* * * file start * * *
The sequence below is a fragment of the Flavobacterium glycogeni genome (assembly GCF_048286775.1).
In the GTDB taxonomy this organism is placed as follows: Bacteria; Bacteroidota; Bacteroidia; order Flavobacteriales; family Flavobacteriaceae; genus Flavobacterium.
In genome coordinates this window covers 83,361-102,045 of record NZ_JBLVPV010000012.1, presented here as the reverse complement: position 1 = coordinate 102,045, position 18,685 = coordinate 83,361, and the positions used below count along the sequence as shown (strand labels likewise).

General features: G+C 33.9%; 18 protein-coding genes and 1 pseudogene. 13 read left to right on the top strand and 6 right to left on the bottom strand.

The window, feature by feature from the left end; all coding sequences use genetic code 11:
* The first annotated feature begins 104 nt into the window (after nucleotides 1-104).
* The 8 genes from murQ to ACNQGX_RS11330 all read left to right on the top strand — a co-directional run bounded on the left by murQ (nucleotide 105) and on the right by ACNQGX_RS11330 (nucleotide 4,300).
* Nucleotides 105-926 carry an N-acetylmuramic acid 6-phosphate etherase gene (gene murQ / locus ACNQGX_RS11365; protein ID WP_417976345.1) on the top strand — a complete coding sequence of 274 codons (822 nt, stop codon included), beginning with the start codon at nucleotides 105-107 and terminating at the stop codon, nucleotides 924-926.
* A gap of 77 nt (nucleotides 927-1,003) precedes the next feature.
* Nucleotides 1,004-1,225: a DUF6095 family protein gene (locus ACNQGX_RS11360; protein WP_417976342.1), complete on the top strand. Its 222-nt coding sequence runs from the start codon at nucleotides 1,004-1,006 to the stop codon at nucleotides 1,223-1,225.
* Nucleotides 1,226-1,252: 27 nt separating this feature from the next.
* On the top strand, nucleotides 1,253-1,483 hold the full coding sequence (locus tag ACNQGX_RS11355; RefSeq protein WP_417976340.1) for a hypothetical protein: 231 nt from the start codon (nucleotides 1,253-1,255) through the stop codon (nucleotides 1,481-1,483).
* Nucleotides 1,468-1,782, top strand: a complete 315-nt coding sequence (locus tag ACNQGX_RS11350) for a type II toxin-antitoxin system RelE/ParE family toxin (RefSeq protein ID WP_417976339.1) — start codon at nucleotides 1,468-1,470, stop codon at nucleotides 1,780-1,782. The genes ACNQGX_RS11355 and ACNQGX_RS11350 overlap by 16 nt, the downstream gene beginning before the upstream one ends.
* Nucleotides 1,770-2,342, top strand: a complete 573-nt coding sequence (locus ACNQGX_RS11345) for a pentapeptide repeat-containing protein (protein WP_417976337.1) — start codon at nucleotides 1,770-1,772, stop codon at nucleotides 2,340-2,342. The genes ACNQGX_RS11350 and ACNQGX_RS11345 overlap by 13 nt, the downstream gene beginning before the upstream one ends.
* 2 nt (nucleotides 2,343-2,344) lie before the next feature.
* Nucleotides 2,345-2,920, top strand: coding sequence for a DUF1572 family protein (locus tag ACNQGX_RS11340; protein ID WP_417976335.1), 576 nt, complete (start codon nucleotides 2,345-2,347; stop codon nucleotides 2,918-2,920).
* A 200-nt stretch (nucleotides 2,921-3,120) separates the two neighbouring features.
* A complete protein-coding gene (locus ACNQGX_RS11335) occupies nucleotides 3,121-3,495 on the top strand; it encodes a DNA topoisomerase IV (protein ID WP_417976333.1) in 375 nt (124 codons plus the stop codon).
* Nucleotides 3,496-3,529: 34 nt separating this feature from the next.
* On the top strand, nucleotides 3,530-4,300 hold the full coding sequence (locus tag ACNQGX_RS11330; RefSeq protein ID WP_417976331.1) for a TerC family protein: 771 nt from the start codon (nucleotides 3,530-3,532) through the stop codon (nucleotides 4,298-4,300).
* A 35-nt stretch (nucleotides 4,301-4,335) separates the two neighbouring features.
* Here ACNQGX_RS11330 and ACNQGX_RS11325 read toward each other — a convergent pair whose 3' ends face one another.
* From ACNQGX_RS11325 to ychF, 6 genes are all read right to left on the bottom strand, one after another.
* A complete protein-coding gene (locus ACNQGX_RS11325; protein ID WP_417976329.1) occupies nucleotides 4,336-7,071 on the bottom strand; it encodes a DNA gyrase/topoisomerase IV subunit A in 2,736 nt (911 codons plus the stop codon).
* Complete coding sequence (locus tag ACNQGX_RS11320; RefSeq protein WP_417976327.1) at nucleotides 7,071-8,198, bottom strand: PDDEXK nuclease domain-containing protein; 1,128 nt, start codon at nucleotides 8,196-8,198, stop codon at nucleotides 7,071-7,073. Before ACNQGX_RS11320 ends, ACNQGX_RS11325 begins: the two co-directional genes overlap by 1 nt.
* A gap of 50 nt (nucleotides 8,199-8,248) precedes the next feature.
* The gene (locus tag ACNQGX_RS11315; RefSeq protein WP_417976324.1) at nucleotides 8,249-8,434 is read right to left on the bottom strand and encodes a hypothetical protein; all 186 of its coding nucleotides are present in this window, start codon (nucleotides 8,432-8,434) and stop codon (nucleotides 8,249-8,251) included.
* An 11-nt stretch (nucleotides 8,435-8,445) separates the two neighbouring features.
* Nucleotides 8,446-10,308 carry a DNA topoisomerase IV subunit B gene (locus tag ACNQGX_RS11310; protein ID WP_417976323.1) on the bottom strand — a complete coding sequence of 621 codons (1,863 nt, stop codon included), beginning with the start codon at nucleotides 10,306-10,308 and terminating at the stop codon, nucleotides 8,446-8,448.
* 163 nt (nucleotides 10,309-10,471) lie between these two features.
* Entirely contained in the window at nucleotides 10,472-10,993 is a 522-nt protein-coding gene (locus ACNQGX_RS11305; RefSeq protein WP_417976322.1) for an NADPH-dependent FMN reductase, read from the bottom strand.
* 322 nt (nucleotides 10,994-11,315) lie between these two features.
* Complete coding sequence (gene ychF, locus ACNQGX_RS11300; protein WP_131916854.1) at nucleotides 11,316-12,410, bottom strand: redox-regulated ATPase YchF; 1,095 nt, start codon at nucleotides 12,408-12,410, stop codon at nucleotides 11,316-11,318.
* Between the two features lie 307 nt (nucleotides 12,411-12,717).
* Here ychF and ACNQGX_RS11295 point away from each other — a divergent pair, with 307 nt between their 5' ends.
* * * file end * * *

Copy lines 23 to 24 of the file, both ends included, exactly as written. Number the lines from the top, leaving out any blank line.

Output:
* From ACNQGX_RS11325 to ychF, 6 genes are all read right to left on the bottom strand, one after another.
* A complete protein-coding gene (locus ACNQGX_RS11325; protein ID WP_417976329.1) occupies nucleotides 4,336-7,071 on the bottom strand; it encodes a DNA gyrase/topoisomerase IV subunit A in 2,736 nt (911 codons plus the stop codon).